Pereira CM, et al. (2005) IMPACT, a protein preferentially expressed in the mouse brain, binds GCN1 and inhibits GCN2 activation. J Biol Chem 280(31):28316-23
Abstract: Translational control directed by the eIF2alpha kinase GCN2 is important for coordinating gene expression programs in response to nutritional deprivation. The GCN2 stress response is conserved from yeast to mammals and is critical for resistance to nutritional deficiencies and for the control of feeding behaviors in rodents. IMPACT, a mouse imprinted gene, has sequence similarities with the yeast YIH1 protein, an inhibitor of GCN2. YIH1 competes with GCN2 for binding to a positive regulator, GCN1. In this work, we present evidence that IMPACT is the functional counterpart of YIH1. Overexpression of IMPACT in yeast lowers both basal and amino acid starvation-induced levels of phosphorylated eIF2alpha, as previously described for YIH1. Overexpression of IMPACT in mouse embryonic fibroblasts inhibits phosphorylation of eIF2alpha by GCN2 under leucine starvation, abolishing expression of its downstream target genes, ATF4(CREB-2) and CHOP(GADD153). IMPACT binds to the minimal yeast GCN1 segment required for the interaction with yeast GCN2 and YIH1, and to mouse native GCN1. At the protein level, IMPACT was detected mainly in the brain. IMPACT is abundant in the majority of hypothalamic neurons. Scattered neurons expressing this protein at higher levels were detected in other regions, such as the hippocampus and the piriform cortex. The abundance of IMPACT is inversely correlated with eIF2alpha(P) levels in different brain areas. These results taken together thus suggest that IMPACT ensures constant high levels of translation and low levels of ATF4 and CHOP in specific neuronal cells under amino acid starvation conditions.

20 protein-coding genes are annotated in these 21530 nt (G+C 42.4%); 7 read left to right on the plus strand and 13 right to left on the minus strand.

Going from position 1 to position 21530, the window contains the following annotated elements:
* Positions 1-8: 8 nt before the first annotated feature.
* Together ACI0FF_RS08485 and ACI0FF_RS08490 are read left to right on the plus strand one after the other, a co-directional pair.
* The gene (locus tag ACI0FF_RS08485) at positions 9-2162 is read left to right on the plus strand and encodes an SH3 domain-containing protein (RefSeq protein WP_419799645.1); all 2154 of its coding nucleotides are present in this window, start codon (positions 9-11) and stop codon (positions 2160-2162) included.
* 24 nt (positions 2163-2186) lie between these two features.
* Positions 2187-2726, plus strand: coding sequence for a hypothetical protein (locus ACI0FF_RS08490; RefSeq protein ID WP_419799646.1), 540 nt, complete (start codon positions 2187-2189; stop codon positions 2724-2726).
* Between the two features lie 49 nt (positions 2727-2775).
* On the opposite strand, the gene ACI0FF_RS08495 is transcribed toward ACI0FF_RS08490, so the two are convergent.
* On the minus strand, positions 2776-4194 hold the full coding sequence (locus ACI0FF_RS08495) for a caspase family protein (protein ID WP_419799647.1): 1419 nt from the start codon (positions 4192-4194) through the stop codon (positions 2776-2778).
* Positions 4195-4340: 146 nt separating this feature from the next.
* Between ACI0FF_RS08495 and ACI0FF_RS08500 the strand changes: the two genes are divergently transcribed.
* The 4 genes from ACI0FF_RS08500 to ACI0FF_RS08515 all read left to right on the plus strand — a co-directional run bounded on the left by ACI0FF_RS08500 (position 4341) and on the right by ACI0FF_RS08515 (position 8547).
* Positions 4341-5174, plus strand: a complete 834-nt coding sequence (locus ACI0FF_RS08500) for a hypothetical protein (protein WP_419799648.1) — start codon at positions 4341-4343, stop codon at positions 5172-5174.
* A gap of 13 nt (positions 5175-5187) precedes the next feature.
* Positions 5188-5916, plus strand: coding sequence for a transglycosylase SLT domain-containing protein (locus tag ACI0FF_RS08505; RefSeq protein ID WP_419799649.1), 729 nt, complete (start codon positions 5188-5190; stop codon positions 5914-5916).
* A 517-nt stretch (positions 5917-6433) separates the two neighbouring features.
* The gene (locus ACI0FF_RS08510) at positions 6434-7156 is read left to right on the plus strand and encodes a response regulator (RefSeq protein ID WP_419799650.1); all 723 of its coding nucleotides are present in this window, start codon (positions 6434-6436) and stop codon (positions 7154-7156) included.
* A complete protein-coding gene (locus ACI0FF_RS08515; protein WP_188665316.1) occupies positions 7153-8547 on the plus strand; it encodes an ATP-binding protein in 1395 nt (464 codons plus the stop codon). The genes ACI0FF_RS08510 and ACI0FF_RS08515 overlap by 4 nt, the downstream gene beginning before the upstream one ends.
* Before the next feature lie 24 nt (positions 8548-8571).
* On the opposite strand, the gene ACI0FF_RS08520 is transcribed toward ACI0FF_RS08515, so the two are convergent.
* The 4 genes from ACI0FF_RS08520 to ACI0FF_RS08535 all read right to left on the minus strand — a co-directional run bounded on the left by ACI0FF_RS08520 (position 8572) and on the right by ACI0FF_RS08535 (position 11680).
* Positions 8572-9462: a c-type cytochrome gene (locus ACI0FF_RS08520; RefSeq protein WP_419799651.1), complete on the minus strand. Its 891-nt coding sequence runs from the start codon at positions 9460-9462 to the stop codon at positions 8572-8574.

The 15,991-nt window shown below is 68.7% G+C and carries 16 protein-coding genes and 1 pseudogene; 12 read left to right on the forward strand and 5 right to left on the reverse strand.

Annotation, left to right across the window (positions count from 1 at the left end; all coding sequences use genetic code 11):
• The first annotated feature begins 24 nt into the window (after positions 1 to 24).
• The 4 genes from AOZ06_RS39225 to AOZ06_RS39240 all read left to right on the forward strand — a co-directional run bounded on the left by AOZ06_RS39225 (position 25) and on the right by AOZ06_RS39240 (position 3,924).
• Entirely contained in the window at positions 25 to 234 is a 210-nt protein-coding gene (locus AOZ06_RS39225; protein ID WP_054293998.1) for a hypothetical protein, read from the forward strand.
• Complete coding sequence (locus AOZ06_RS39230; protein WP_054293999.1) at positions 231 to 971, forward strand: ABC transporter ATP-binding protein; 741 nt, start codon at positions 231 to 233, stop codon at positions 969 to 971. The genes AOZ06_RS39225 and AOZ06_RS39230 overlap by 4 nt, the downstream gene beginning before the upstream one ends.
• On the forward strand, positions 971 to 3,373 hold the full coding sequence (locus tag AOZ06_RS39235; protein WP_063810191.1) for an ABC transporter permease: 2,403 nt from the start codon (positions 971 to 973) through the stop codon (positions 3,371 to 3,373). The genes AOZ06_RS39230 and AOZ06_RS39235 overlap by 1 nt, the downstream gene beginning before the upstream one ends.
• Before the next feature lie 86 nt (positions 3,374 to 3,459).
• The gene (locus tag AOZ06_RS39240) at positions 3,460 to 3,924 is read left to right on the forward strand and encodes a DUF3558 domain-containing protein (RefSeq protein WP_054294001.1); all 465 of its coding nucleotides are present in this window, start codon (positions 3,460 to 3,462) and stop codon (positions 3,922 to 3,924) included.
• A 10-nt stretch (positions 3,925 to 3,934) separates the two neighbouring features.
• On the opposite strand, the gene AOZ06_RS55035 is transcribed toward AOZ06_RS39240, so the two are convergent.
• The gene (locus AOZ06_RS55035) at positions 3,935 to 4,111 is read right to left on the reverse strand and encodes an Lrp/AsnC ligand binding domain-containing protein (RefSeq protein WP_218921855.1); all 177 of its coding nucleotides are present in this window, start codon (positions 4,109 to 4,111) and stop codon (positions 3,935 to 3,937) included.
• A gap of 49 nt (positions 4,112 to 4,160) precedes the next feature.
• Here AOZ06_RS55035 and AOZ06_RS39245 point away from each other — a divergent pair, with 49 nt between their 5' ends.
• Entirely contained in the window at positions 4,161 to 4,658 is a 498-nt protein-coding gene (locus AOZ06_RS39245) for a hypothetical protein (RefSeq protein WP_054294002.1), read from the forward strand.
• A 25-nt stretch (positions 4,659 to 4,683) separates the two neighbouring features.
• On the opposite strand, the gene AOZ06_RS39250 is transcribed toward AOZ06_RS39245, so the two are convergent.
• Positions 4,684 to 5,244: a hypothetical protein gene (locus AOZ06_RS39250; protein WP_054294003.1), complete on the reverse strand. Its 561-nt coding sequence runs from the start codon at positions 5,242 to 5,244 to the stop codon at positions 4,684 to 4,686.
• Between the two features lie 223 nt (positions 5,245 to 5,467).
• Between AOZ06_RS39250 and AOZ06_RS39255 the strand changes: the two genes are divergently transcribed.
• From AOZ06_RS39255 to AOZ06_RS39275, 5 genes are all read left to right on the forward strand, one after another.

|Status: Published||Type: Journal Article||PubMed ID: 15937339|
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